Bank credit analysts in the Southeast, like others around the country, are bracing for the end of good times - what one banker here called "the best I can remember."

But while they see problems looming in their portfolios, lenders do not expect conditions to deteriorate to the depths experienced in the 1990-91 recession, when real estate losses savaged bank profits.

Nor does the Federal Reserve's latest Beige Book survey see major hazards ahead. Loan demand is still rising in most of the country, it said in its summary of economic conditions, though at a moderating pace. (See page 3.)

James R. Lientz Jr., president of NationsBank of Georgia, sounded a good news-bad news theme last week at the Southeast Bank Lending Conference, sponsored by the Philadelphia-based commercial lending trade group Robert Morris Associates.

Mr. Lientz said the last five years of economic expansion had brought "extraordinarily positive days" to the banking industry, reflected in many companies' record profits, strong balance sheets, abundant capital, and superior credit quality.

But the Georgia banker went on to say the seeds of future trouble are being sown.

"The problem loans of the next down cycle are going to be made this year," he warned, often by young lenders who have yet to experience a major recession.

"They don't believe how bad it can be when we tell them," said Mr. Lientz, a 27-year industry veteran.

Robert Morris Associates chairman Thomas F. Ripke saw competitive pressures undermining credit standards. He said favorable Libor pricing - interest rates benchmarked to the London interbank offered rate - is no longer available only to the most creditworthy large corporations. It has become prevalent even on middle-market and below-middle-market loans.

"Pricing is as low and as fierce as I've ever seen it," said Mr. Ripke, who is executive vice president and chief credit administrator at West One Bank, Boise, Idaho. "Customer loyalty seems to be at an all-time low."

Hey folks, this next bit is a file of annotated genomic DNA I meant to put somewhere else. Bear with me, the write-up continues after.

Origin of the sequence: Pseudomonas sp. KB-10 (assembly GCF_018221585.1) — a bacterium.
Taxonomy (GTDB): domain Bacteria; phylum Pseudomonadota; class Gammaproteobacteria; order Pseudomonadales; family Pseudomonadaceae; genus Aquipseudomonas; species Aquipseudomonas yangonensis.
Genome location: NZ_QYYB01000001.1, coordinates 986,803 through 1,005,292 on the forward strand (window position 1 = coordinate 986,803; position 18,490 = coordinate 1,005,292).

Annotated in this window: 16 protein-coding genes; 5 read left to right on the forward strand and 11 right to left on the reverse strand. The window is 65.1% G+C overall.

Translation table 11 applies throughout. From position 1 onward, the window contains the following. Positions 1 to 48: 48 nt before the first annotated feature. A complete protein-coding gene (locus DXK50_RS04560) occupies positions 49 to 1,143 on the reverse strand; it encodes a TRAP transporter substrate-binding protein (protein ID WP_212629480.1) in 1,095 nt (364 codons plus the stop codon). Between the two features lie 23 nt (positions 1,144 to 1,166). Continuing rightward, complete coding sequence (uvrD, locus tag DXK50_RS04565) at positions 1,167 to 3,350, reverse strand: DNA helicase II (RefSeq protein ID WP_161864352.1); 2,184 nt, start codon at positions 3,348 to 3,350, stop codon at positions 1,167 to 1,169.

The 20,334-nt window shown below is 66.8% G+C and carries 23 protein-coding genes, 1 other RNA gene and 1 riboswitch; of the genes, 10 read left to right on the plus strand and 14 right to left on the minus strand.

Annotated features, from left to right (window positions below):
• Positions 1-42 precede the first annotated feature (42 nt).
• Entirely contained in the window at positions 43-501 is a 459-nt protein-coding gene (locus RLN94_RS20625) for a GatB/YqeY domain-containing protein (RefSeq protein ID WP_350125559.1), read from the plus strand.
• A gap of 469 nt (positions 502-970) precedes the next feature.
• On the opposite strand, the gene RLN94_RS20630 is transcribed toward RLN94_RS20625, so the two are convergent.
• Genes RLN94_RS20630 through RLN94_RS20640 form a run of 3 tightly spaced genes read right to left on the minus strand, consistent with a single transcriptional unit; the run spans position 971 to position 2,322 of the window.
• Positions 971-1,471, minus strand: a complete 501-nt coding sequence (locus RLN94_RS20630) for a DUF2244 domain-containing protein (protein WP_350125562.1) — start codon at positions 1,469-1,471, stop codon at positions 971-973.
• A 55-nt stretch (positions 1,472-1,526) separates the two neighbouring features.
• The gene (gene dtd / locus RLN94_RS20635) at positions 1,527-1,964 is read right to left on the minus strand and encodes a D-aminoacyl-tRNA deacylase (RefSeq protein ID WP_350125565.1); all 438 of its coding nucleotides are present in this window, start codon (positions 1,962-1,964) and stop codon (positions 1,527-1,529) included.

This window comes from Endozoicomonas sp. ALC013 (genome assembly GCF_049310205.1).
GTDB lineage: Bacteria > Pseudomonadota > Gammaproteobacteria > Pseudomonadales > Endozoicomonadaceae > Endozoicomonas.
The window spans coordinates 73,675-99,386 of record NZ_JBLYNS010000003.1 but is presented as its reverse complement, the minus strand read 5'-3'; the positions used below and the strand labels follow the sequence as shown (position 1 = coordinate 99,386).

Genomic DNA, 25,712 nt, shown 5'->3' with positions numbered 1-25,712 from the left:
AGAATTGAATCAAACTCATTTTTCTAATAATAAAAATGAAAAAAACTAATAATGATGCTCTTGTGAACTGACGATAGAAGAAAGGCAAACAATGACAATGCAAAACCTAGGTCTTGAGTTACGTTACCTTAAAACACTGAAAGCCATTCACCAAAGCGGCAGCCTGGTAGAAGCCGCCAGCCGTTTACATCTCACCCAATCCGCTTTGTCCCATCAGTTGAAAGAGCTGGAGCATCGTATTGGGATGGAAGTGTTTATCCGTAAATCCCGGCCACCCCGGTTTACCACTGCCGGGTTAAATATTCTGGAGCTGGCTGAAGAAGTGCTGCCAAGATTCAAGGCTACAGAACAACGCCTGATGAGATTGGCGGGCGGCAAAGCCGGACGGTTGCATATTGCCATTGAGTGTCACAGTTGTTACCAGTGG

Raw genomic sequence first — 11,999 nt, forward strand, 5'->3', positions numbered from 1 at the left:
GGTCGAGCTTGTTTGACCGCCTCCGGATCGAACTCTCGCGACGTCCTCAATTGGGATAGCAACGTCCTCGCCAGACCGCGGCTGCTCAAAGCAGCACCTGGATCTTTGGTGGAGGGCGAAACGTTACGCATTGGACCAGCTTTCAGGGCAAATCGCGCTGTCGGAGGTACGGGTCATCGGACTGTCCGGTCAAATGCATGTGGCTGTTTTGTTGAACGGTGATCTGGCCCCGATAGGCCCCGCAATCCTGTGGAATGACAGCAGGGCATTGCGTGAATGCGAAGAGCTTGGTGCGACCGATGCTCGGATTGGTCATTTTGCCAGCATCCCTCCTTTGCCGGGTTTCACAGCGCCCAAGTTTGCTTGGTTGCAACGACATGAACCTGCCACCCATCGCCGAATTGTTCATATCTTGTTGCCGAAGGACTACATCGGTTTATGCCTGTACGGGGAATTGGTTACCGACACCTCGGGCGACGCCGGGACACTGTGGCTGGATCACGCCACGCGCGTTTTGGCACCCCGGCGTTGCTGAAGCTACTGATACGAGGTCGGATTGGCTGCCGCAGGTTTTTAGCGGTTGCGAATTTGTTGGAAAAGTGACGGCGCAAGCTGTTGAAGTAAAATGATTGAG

Lenders are also lengthening maturities on loans, reducing covenants, and generally offering more liberal terms, according to Mr. Ripke.

Much of the concern expressed at the conference focused on consumer lending. Eric Stone, executive vice president of credit policy at Wachovia Bank of Georgia, observed: "Consumer lending, and in particular the credit card, is where a lot of the money has gone this time around."

He noted: "The debt load is now in excess of 16% of personal income and rising. That is where it was just before the last downturn in 1990 and 1991."

The imbalance, Mr. Stone said, is reflected in rising consumer chargeoffs, particularly in credit cards.

"We're seeing deterioration in some relatively good times, which to me does not augur well for what is going to happen when that next downturn comes," he said.

Contradicting the conventional wisdom that bankers learned important lessons from the last real estate debacle, Amsouth Bancorp. senior vice president Sloan Gibson said commercial real estate could become a problem again.

"On general economic weakness, we will see greater weakness in the retail segment of commercial real estate than other segments," Mr. Gibson said. He particularly cited shopping centers.

The fact that federal regulators were attending the one-day conference occasioned a few moments of comic relief. Mr. Gibson, when he took the podium, commented on "being able to look right at eye level" at the examiners in charge of going through the books of his own company.

"I've been busily rewriting my remarks to conserve about 30 seconds worth of material," he said, provoking general laughter.

But the regulators said their agencies are currently focused more on legal and administrative issues than on safety and soundness.

"Even in terms of credit card lending, where everybody is concerned about the numbers, the systems that are involved with those functions have improved and the quality of the internal controls has improved," said Donald G. Coonley, deputy comptroller in Atlanta of the Office of the Comptroller of the Currency.

"We feel pretty good that things at least are under control," he said.

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